DETROIT (AP) _ The National Association for the Advancement of Colored People has fought for a century to bring equal and civil rights to blacks, but civil rights leader Rev. Jesse Jackson believes the organization must now fight to help the troubled U.S. economy and struggling domestic auto industry.
“We must now save the entire industry from itself,'' Jackson said as part of the keynote address Sunday night at the Detroit NAACP's 54th Fight for Freedom Fund Dinner at Cobo Center.
The city's population is more than 80 percent black. Detroit's black residential base began swelling decades ago as blacks from the south moved north to find jobs in manufacturing and in the auto industry, still the lifeblood of the city.
Those jobs must be saved, Jackson said in his 25-minute speech.
“The cause of the workers is a moral cause,'' he said. “It's time for a righteous rebellion, civil disobedience.''
The civil rights activist and Operation PUSH founder had said earlier at a media gathering that the employment picture in Detroit, among the cities hardest hit by withering economy, has shifted from “the Big Three to gambling casinos.''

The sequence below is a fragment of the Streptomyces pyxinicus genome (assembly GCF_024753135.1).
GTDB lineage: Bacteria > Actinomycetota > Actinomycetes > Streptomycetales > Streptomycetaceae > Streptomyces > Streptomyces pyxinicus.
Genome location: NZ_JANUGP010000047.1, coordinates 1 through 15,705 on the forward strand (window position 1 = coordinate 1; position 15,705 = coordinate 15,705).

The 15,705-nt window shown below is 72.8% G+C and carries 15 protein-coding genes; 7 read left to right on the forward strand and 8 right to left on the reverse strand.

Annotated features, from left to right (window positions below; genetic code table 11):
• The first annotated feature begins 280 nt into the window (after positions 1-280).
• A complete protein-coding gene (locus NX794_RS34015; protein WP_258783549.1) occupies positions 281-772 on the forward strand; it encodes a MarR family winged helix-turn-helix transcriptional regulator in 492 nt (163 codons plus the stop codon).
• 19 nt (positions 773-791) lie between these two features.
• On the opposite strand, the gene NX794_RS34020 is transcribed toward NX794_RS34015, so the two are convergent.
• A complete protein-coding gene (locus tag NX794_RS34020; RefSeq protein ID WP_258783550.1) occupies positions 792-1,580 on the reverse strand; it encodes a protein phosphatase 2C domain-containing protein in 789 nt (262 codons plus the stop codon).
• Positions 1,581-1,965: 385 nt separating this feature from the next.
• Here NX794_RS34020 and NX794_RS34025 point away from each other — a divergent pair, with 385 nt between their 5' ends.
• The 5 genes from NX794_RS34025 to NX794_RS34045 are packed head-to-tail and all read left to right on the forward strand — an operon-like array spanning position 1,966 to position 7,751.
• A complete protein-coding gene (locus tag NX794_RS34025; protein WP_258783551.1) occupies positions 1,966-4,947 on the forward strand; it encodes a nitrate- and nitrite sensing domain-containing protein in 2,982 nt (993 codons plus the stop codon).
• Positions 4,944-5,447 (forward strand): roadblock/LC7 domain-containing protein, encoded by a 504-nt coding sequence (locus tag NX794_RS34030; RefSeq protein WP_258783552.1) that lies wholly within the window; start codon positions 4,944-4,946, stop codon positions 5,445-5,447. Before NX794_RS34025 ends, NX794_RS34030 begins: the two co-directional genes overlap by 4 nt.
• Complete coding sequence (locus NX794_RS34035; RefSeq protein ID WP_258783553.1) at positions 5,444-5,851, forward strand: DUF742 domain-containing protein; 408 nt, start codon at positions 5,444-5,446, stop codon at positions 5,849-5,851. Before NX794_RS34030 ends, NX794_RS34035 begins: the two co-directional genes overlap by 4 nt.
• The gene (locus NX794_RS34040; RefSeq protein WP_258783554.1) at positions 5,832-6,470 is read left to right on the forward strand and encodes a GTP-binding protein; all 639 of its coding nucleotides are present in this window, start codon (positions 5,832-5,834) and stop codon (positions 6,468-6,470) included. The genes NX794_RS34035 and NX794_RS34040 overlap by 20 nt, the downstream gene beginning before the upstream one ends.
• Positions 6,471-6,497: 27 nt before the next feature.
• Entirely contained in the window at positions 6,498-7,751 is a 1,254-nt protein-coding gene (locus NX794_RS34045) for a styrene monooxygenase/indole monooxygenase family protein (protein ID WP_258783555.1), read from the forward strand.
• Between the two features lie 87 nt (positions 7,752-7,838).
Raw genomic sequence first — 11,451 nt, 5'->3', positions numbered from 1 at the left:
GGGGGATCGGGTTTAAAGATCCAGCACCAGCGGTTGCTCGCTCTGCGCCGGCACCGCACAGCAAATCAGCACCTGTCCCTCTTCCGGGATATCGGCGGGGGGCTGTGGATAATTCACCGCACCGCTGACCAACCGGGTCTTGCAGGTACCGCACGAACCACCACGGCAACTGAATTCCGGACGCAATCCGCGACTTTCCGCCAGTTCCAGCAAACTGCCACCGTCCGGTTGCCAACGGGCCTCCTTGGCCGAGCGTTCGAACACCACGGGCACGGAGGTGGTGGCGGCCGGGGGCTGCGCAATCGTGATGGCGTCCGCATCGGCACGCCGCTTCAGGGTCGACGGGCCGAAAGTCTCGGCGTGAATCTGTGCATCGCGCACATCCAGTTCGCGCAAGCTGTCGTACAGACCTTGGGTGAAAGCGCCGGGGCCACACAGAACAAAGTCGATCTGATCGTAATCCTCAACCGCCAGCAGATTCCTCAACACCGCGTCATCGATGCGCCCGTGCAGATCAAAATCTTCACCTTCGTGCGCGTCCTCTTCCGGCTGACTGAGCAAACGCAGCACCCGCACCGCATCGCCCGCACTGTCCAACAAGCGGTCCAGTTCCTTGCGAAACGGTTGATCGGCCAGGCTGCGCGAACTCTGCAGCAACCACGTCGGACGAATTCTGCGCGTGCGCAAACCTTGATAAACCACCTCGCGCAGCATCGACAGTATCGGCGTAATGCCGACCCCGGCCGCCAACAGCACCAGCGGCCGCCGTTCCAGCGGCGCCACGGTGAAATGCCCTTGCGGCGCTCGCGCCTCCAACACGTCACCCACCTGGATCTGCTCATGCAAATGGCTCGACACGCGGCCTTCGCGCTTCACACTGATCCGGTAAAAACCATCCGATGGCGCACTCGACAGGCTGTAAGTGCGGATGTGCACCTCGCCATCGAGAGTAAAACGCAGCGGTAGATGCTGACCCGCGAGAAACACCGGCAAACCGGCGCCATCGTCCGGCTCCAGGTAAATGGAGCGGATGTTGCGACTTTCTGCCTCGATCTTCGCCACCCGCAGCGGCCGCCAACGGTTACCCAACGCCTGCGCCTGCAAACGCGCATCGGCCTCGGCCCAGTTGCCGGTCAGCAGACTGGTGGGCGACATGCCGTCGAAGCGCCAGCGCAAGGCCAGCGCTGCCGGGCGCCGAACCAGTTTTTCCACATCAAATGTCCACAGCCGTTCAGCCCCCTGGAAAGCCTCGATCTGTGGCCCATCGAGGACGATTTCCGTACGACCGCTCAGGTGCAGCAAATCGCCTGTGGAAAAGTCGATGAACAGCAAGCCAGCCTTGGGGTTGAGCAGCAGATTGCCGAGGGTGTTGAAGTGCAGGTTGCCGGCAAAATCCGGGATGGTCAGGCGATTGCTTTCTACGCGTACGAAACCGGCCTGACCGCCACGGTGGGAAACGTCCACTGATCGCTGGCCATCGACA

“Detroit is not just your city,'' Jackson later told the crowd during his speech. “It is the soul of industrial America.
“We must fight back to save GM, Ford and Chrysler. That's our lifeline.''
Chrysler, the nation's third-largest automaker behind General Motors Corp. and Ford Motor Co., filed for bankruptcy protection last Thursday after months of surviving on government loans. All three car companies have laid off thousands of workers and closed a number of factories in the Detroit area and across the country.
Detroit has mirrored their failures. The city's poverty and unemployment are among the highest in the country, as is its home foreclosure rate.
Jackson also criticized federal bailouts to banks, who in turn gave million-dollar bonuses to executives while urban neighborhoods continue to suffer and jobs are being lost.
Singer Aretha Franklin, the Rev. Al Sharpton and Detroit pastor the Rev. Edwin Rowe also were honored for contributions to the civil rights movement.
Pictured above is the Rev. Jesse Jackson.